*Mathematics in education: Old wine in new bottles or a whole new vineyard?*Paper presented at the Second International Mathematica Symposium, Rovamiemi, Finland.Google Scholar - Resnick, L. B., Pontecorvo, C., & Säljö, R. (1997). Discourse, tools, and reasoning. In L. B. Resnick, R. Säljö, C. Pontecorvo, & B. Bürge (Eds.),
*Discourse, tools, and reasoning: Essays on situated cognition*(pp. 1–20). Berlin, Germany: Springer.Google Scholar - Shneiderman, B., Borkowski, E., Alavi, M., & Norman, K. (1998). Emergent patterns of teaching/learning in electronic classrooms.
*Educational Technology, Research and Development, 4*(4), 23–42.CrossRefGoogle Scholar - Simmt, E. (1997). Graphics calculators in high school mathematics.
*Journal of Computers in Mathematics and Science Teaching, 16*, 269–289.Google Scholar - Simonsen, L. M., & Dick, T. P. (1997). Teachers’ perceptions of the impact of graphics calculators in the mathematics classroom.
*Journal of Computers in Mathematics and Science Teaching, 16*, 239–268.Google Scholar - Stuve M. J. (1997). 48 children, 2 teachers, 1 classroom, and 4 computers: A personal exploration of a network learning environment (Doctoral dissertation, University of Illinois, Urbana-Champaign, 1997 [Abstract]. Retrieved 14 March 2000 from Pro Quest-Digital Dissertations (No. AAT 9737263) on the World Wide Web:http://wwwlib.umi.com/dissertations/ Google Scholar
- Templer, R., Klug, D., & Gould, I. (1998). Mathematics laboratories for science undergraduates. In C. Hoyles., C. Morgan., & G. Woodhouse (Eds.),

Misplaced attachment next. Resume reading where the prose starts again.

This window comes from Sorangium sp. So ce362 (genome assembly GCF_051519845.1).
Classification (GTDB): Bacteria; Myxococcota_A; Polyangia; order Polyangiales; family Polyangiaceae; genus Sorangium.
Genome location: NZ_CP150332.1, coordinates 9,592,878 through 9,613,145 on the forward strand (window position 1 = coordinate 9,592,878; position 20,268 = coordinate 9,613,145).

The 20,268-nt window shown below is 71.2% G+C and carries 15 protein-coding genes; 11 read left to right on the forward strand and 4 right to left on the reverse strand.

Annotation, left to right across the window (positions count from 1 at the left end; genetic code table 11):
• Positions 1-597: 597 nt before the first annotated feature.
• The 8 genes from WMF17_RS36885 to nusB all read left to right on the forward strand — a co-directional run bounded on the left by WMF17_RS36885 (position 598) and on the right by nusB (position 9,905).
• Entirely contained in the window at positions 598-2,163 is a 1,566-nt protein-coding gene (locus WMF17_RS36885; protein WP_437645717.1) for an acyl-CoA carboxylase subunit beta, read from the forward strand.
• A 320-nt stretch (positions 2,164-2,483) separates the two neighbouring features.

*Rethinking the mathematics curriculum*(pp 140–154). London, England: Falmer.Google Scholar - Tharp, M. L., Fitzsimmons, J. A., & Ayers, R. L. B. (1997). Negotiating a technological shift: Teacher perception of the implementation of graphics calculators.
*Journal of Computers in Mathematics and Science Teaching, 16*, 551–575.Google Scholar - Thorpe E. T. (1998). Changes in teaching behavior and teacher attitudes toward computer technology: A grounded theory (diffusion of innovation) (Doctoral dissertation, Texas A & M University, 1998) [Abstract]. Retrieved 14 March 2000 from Pro Quest: Digital Dissertations (No. AAT 9817893) on the World Wide Web: http://wwwlib.umi.com/dissertations/ Google Scholar
- Weber, T. E. (1999). Graphing technology and its effect on solving inequalities (Doctoral dissertation, Wayne State University, 1998).
*Dissertation Abstracts International, 60*/01A, 88.Google Scholar - Wertsch, J. V. (1985).
*Vygotsky and the social formation of mind*. Cambridge, MA: Harvard University Press.Google Scholar